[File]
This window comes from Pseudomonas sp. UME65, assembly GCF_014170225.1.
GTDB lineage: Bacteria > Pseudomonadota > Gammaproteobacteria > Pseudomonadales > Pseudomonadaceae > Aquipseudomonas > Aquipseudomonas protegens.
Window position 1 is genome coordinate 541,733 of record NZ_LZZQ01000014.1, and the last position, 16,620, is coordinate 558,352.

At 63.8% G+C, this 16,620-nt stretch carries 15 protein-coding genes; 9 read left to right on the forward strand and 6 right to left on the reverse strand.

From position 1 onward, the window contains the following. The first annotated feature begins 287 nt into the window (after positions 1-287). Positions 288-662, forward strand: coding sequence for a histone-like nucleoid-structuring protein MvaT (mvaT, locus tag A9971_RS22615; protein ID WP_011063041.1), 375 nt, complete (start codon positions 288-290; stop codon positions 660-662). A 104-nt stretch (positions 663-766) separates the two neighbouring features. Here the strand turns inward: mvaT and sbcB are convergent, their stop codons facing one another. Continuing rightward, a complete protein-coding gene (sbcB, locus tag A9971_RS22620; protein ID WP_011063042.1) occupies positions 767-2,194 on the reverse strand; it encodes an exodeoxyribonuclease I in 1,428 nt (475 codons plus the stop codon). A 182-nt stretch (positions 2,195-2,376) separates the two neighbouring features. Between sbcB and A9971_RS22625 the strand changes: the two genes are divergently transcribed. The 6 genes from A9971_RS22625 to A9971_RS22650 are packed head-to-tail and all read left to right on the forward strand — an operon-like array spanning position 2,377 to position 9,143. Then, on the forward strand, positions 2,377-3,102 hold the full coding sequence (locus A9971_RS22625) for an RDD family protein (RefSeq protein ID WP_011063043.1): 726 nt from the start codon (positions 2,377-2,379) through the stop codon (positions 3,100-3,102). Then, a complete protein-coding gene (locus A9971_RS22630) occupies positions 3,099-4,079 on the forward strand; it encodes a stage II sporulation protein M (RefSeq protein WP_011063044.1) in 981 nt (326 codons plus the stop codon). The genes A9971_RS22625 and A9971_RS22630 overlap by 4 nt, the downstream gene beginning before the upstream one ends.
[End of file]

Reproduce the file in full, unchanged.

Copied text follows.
This window comes from Pseudomonas sp. UME65, assembly GCF_014170225.1.
GTDB lineage: Bacteria > Pseudomonadota > Gammaproteobacteria > Pseudomonadales > Pseudomonadaceae > Aquipseudomonas > Aquipseudomonas protegens.
Window position 1 is genome coordinate 541,733 of record NZ_LZZQ01000014.1, and the last position, 16,620, is coordinate 558,352.

At 63.8% G+C, this 16,620-nt stretch carries 15 protein-coding genes; 9 read left to right on the forward strand and 6 right to left on the reverse strand.

From position 1 onward, the window contains the following. The first annotated feature begins 287 nt into the window (after positions 1-287). Positions 288-662, forward strand: coding sequence for a histone-like nucleoid-structuring protein MvaT (mvaT, locus tag A9971_RS22615; protein ID WP_011063041.1), 375 nt, complete (start codon positions 288-290; stop codon positions 660-662). A 104-nt stretch (positions 663-766) separates the two neighbouring features. Here the strand turns inward: mvaT and sbcB are convergent, their stop codons facing one another. Continuing rightward, a complete protein-coding gene (sbcB, locus tag A9971_RS22620; protein ID WP_011063042.1) occupies positions 767-2,194 on the reverse strand; it encodes an exodeoxyribonuclease I in 1,428 nt (475 codons plus the stop codon). A 182-nt stretch (positions 2,195-2,376) separates the two neighbouring features. Between sbcB and A9971_RS22625 the strand changes: the two genes are divergently transcribed. The 6 genes from A9971_RS22625 to A9971_RS22650 are packed head-to-tail and all read left to right on the forward strand — an operon-like array spanning position 2,377 to position 9,143. Then, on the forward strand, positions 2,377-3,102 hold the full coding sequence (locus A9971_RS22625) for an RDD family protein (RefSeq protein ID WP_011063043.1): 726 nt from the start codon (positions 2,377-2,379) through the stop codon (positions 3,100-3,102). Then, a complete protein-coding gene (locus A9971_RS22630) occupies positions 3,099-4,079 on the forward strand; it encodes a stage II sporulation protein M (RefSeq protein WP_011063044.1) in 981 nt (326 codons plus the stop codon). The genes A9971_RS22625 and A9971_RS22630 overlap by 4 nt, the downstream gene beginning before the upstream one ends.